Fight and scrap: two words used often by Will Young, the New Zealand captain, and Paul Wiseman, a member of their coaching staff, to describe the ethos of this Under-19 side and its progress to the semi-final of the World Cup in Queensland. They could have been describing New Zealand sides of previous senior World Cups.

Consider the preparations of some of the sides that haven't made it to the final four. West Indies, the team New Zealand beat in the quarter-final, toured India, trained in Miami, played Australia in Dubai and had a camp at their High Performance Centre in Barbados. England put their players through rigorous training in Loughborough, and toured Bangladesh and Australia. Pakistan went to South Africa, had a camp at home, and left for Australia early to play three one-dayers before the warm-up games.

New Zealand, since hosting the previous Under-19 World Cup in 2010, only toured Australia for a quadrangular series in April. Between then and this World Cup, they hadn't even practised as a team at home; players worked in their own state associations. Due to budget constraints, they haven't been able to tour other countries. And due to it being winter in New Zealand, the players trained indoors.

"We obviously haven't had the same opportunities that they [some other countries] have had but it's the team that shows up on the day that wins a cricket match and we did that well," Young said, when asked about the lead-up to the World Cup. "We've put in all the work individually indoors over the winter and it's just great to see everything's clicked and all the hard work is starting to pay off."

What New Zealand did have, though, is some extra time in Australia ahead of the official World Cup warm-ups, during which they trained and played West Indies and Scotland, winning both games. "In New Zealand, it was four or five degrees, we come over here and it's blue skies everyday," Young said. "It's been awesome and that made the transition from indoor pitches to outdoor pitches a lot easier."

Wiseman said the players had learned quickly in Australia. "What we've done is, we've made the most of what we've had and what we've got," he said. "The guys really dug in and accepted any conditions and [took] everything on."

In the two official warm-up games, New Zealand lost comprehensively to South Africa before edging out Nepal by only 19 runs. Those results set the tone for the group stage as well: a 39-run win against Scotland, only an eight-run win against Afghanistan, and a five-wicket defeat against Pakistan to finish second in Group B.

"The real trait of this team is the fight it shows right through the game," Young said. "We haven't had it easy, we haven't smashed any opposition, so we've had to fight for a lot of our victories and I think that's the real trait of this team."

That trait had its litmus test in the quarter-final, against a West Indies side that had run roughshod over its opponents to top Group C. Chasing 237 at Endeavour Park, and no team had made that many to win in this World Cup, New Zealand needed 80 off the last eight overs and 12 off the last three deliveries. They won it by hitting a four off the last ball and celebrated fittingly, at the venue and later that evening as well with a team dinner. The next day, however, the focus was on India and the semi-final.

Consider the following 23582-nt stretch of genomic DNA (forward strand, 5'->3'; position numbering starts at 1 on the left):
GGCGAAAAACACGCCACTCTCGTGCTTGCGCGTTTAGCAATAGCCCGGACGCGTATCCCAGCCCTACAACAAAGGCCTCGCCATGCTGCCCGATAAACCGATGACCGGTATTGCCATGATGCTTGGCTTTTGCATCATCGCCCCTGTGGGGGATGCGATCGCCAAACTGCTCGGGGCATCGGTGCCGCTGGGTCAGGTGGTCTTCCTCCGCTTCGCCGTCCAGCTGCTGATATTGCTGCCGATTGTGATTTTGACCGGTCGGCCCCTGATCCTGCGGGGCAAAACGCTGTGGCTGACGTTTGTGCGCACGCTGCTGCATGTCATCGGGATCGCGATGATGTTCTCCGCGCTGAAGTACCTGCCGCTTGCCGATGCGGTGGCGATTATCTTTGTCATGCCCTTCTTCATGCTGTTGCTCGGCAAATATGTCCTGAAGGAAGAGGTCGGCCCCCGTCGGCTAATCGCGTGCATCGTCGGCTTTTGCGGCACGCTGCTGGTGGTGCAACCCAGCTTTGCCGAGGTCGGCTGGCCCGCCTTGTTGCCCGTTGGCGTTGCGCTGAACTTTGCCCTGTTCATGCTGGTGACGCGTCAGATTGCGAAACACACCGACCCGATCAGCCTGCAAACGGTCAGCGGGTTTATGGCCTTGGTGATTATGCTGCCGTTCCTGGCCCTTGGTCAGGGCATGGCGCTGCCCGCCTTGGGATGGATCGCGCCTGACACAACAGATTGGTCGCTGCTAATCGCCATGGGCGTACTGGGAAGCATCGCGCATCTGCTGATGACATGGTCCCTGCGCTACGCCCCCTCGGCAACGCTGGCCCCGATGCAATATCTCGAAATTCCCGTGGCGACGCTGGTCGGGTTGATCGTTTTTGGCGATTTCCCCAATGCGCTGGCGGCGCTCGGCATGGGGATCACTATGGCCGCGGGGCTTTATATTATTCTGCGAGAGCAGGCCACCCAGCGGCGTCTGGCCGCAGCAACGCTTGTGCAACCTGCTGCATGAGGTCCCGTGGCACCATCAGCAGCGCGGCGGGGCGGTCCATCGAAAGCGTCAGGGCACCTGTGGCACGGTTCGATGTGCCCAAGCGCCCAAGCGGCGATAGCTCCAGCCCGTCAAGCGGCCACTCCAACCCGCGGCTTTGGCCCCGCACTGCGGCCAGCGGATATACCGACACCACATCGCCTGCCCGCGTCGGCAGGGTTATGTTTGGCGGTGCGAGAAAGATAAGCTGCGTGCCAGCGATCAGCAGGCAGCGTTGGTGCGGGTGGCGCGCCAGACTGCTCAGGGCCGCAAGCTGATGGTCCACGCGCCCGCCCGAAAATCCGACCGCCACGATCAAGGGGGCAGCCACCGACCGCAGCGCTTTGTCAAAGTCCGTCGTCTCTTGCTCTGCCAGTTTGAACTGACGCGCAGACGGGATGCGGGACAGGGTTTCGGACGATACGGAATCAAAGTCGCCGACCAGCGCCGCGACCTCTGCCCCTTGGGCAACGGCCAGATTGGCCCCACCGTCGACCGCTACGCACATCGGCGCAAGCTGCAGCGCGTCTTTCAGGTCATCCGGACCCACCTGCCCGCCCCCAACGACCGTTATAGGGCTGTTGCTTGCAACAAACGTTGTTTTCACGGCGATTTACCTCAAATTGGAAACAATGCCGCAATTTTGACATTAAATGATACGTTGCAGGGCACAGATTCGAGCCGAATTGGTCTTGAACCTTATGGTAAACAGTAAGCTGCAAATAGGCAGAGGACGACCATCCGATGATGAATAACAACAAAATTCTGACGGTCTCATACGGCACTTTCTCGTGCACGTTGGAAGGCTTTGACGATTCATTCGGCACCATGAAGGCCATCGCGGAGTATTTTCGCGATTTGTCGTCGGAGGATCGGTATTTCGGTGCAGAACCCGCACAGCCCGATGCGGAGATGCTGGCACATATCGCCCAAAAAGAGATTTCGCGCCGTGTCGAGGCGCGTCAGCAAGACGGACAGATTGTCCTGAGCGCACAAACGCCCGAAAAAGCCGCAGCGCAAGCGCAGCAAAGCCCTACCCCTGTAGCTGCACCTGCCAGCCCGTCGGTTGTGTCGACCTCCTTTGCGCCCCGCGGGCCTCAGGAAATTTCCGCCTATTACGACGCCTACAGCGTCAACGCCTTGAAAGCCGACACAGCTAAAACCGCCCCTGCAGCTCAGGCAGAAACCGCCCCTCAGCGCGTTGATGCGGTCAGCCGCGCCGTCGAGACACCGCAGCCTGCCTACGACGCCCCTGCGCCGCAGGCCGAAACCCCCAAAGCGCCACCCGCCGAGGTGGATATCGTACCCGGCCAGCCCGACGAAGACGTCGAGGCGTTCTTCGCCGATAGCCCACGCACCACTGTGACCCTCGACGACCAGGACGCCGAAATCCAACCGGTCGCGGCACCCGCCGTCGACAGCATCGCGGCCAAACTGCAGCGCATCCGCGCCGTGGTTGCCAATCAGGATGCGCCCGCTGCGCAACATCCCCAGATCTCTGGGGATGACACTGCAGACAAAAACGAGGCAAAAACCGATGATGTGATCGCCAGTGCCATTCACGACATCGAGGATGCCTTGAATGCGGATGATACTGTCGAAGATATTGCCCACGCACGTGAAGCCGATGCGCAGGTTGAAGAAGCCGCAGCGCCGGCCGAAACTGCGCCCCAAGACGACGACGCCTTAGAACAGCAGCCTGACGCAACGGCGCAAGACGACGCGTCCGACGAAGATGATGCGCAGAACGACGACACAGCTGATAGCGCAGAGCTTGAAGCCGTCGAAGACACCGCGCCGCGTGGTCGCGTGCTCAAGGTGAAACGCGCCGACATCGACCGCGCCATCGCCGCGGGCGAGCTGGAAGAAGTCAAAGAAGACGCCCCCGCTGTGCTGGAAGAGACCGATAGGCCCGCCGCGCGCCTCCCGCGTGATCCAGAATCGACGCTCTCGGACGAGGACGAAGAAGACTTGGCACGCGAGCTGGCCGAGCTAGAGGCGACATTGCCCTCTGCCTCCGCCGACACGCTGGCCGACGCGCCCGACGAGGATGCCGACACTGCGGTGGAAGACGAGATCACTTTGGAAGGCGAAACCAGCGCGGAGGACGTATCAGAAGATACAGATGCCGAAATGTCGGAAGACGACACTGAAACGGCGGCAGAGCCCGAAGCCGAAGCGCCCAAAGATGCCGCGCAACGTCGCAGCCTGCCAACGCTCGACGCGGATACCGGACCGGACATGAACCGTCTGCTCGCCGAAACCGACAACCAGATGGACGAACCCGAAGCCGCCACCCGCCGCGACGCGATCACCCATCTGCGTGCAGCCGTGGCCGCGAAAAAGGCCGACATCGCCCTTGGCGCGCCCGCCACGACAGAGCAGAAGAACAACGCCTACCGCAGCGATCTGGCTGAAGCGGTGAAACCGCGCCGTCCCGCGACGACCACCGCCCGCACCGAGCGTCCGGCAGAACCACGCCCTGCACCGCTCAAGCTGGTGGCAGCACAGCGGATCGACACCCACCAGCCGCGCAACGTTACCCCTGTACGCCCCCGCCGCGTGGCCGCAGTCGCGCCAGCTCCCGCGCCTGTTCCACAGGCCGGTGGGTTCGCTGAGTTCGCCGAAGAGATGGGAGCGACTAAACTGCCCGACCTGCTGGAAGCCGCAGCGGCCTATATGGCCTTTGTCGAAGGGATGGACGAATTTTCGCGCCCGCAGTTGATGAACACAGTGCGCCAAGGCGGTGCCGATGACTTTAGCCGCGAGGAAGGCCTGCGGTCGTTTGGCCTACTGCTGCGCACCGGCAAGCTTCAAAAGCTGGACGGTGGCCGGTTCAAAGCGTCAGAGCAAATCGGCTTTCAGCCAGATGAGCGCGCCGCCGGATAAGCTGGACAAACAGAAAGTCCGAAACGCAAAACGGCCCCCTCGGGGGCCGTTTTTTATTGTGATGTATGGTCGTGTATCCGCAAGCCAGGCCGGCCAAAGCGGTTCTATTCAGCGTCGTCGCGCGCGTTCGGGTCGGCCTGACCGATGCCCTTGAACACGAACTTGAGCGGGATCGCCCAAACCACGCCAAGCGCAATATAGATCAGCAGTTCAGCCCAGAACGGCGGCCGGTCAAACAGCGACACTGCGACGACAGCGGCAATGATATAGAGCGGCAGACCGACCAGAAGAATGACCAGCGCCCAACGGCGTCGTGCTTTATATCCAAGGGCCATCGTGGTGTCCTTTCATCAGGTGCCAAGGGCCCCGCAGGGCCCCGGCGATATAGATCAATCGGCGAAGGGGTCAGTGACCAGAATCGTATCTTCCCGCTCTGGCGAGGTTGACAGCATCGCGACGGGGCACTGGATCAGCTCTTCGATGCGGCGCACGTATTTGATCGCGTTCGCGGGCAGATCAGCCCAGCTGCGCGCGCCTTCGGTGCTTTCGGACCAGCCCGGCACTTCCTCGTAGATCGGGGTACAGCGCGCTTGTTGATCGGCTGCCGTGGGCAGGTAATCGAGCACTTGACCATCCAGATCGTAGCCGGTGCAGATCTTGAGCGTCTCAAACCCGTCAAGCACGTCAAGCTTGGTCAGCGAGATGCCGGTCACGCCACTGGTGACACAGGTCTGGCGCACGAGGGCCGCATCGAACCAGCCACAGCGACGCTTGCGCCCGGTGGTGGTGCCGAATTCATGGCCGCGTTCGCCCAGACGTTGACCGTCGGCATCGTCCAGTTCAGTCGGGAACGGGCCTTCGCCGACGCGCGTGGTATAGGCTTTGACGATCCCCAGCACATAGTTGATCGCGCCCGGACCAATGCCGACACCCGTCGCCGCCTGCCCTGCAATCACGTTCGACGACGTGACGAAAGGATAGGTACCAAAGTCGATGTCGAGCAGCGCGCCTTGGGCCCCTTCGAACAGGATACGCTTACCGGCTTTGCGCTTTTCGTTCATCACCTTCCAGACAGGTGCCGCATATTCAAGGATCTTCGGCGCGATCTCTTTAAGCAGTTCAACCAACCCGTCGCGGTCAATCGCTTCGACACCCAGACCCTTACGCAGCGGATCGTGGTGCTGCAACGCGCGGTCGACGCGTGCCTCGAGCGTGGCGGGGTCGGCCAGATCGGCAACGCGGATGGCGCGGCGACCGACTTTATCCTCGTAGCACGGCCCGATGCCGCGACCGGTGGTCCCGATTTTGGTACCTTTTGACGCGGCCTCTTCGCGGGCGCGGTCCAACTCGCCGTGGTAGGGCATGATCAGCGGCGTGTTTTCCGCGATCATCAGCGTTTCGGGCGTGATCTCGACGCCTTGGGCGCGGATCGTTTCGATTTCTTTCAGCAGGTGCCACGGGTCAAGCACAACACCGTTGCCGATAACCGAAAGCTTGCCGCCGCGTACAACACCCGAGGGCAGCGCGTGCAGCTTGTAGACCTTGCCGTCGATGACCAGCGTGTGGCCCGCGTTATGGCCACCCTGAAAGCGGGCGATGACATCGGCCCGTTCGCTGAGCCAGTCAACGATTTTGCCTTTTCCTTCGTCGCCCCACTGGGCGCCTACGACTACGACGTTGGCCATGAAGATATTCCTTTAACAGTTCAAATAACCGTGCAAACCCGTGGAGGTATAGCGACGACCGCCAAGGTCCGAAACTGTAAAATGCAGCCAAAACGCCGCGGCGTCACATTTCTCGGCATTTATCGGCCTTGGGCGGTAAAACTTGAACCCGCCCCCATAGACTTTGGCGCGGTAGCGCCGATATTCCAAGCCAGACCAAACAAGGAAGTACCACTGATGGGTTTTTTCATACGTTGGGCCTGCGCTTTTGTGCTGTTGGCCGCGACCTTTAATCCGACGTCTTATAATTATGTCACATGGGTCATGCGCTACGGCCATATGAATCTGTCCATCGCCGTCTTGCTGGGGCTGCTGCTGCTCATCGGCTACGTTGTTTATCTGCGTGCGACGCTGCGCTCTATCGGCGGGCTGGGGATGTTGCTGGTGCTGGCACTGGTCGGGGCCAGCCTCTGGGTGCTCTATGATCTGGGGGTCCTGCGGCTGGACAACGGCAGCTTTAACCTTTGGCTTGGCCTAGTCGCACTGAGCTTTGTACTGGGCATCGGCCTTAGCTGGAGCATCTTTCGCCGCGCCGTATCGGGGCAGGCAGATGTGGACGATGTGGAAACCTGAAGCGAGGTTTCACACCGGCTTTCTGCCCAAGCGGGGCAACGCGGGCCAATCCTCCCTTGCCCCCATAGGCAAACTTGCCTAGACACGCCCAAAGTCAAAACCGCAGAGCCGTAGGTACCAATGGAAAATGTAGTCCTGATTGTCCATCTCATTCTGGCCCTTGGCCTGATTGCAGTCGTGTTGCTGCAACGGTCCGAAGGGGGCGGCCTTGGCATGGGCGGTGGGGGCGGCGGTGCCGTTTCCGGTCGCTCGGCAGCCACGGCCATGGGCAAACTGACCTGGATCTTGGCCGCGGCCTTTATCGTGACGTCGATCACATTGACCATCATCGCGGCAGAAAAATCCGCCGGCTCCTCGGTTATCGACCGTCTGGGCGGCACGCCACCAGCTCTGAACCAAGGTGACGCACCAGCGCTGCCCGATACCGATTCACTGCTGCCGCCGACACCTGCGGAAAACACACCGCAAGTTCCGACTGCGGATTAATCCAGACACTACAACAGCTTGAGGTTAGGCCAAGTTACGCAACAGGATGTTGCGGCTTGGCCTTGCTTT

"The guys enjoyed that night, and you've got to enjoy after a game like that because they are pretty special, they don't come too often in a lifetime," Wiseman said. "The next day when we turned up it was focusing on the next game at hand and I think the guys are doing that. It's the biggest game of these guys' careers, first time on TV for most of them. We're just trying to treat the game as every other game we've played, and scrap and fight all the way."

Wiseman said the New Zealand side was full of "solid performers", not flashy ones, who had performed at different times to bring the team as far as they've come. New Zealand have two batsmen - Robert O'Donnell and Young - aggregating over 100 so far, while fast bowlers Matthew Quinn and Jacob Duffy have been their leading wicket-takers. What Wiseman hoped for to push India hard was a more "complete performance" in their first game at Tony Ireland Stadium this tournament.

India also had considerable preparation for the World Cup. They hosted a quadrangular series at home, toured Australia, played the Asia Cup in Malaysia and had a camp at the National Cricket Academy before leaving for Brisbane. They have also played two group games and the quarter-final at the venue of the semi-final.

"If we can get into a position where we're in a scrap tomorrow," Wiseman said. "Then the boys will be confident they can get across the line against a very good Indian side." And it isn't the size of the team in a scrap that's important, but the size of the scrap in the team.

George Binoy is an assistant editor at ESPNcricinfo